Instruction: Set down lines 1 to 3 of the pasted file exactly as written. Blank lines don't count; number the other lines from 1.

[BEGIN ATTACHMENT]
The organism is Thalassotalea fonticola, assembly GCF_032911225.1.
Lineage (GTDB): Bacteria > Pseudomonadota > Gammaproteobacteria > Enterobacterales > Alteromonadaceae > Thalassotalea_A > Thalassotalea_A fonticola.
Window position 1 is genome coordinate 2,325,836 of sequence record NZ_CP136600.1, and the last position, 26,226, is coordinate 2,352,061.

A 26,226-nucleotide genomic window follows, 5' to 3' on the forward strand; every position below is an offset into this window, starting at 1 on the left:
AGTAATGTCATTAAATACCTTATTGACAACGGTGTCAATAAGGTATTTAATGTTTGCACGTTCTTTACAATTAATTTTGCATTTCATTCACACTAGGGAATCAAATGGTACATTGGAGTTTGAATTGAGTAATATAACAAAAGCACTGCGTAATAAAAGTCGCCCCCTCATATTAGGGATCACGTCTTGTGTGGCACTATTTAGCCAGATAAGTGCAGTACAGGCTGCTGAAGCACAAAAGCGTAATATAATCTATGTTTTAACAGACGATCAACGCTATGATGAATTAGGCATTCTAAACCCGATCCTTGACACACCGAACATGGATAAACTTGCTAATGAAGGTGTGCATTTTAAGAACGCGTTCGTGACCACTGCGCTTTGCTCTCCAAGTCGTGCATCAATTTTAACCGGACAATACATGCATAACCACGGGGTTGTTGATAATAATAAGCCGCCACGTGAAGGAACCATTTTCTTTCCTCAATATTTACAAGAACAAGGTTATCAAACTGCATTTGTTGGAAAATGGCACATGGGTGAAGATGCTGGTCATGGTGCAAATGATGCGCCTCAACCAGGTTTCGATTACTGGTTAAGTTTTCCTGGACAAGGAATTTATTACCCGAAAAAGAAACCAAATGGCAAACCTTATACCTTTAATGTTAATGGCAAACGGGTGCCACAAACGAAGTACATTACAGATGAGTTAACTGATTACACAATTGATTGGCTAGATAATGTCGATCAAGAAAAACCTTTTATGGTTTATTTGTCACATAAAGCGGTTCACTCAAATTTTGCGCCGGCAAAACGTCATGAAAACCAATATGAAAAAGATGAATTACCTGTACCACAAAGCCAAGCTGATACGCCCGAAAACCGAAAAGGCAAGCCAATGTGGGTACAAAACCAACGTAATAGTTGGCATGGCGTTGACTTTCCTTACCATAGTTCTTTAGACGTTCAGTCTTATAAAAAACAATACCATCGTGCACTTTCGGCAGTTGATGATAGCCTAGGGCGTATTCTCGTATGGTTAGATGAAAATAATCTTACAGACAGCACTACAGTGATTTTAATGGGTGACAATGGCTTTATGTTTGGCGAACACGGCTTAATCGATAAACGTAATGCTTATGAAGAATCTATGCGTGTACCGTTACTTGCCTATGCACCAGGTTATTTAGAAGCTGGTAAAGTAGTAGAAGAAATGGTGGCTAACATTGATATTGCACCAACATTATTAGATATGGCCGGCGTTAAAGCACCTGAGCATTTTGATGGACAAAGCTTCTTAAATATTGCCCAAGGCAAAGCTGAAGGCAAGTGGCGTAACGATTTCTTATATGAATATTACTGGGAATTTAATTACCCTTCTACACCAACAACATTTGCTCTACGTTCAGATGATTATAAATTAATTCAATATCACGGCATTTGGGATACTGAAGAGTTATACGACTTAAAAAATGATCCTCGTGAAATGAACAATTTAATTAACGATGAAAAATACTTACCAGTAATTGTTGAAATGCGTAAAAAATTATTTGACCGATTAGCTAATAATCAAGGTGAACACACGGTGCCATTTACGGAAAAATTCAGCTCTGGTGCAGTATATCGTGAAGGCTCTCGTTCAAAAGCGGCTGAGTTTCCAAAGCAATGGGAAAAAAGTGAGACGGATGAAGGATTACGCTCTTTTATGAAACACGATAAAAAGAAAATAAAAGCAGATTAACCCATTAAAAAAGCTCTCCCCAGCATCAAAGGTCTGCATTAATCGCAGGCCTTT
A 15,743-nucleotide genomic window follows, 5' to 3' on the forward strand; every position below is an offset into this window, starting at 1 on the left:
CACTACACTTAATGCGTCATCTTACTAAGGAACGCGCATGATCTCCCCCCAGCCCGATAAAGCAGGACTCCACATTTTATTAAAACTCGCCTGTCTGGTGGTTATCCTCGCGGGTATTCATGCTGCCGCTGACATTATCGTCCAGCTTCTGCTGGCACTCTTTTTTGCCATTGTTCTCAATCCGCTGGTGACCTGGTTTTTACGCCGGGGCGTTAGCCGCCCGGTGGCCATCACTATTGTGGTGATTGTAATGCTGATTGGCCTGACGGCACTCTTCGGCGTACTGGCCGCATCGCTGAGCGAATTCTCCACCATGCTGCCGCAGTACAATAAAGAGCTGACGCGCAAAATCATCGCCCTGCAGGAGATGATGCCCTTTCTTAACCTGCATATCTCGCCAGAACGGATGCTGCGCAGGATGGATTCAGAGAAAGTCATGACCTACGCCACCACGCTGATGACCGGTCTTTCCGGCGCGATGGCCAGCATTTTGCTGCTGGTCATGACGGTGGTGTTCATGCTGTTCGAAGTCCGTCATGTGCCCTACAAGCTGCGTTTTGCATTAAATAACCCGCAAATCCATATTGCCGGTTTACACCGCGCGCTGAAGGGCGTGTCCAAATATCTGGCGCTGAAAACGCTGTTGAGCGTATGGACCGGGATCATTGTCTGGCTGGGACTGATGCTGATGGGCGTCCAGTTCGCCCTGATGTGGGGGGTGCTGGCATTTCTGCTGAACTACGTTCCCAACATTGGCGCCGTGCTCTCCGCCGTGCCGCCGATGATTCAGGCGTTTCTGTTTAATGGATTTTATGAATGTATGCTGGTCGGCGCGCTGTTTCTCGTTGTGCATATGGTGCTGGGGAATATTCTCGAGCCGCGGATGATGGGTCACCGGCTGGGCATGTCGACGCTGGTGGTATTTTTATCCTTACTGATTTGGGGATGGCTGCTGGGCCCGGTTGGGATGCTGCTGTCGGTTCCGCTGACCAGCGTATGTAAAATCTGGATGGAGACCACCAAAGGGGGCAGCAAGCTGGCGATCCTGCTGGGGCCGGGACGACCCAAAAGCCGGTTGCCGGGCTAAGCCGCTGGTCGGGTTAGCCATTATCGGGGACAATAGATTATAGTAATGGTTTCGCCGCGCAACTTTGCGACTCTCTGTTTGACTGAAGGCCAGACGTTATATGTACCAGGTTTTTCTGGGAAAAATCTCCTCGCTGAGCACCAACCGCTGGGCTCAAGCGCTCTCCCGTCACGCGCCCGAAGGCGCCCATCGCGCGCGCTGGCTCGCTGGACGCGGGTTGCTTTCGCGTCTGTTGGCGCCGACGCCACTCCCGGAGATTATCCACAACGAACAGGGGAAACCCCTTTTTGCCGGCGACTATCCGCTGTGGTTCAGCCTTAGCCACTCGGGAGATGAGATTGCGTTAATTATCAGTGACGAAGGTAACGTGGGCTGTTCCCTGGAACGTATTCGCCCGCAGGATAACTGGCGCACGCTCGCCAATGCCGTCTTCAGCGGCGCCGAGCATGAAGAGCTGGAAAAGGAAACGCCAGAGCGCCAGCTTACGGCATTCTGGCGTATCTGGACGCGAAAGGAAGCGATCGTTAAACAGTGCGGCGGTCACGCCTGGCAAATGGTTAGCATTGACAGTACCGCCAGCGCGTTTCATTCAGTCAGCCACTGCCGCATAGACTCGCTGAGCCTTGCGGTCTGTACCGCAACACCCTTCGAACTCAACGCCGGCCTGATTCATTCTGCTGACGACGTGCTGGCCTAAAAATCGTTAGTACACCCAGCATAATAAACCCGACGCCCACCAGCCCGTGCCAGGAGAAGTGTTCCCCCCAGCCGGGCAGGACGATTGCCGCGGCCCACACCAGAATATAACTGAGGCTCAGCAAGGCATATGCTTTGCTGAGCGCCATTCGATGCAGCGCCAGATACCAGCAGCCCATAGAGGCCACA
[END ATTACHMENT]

The organism is Thalassotalea fonticola, assembly GCF_032911225.1.
Lineage (GTDB): Bacteria > Pseudomonadota > Gammaproteobacteria > Enterobacterales > Alteromonadaceae > Thalassotalea_A > Thalassotalea_A fonticola.
Window position 1 is genome coordinate 2,325,836 of sequence record NZ_CP136600.1, and the last position, 26,226, is coordinate 2,352,061.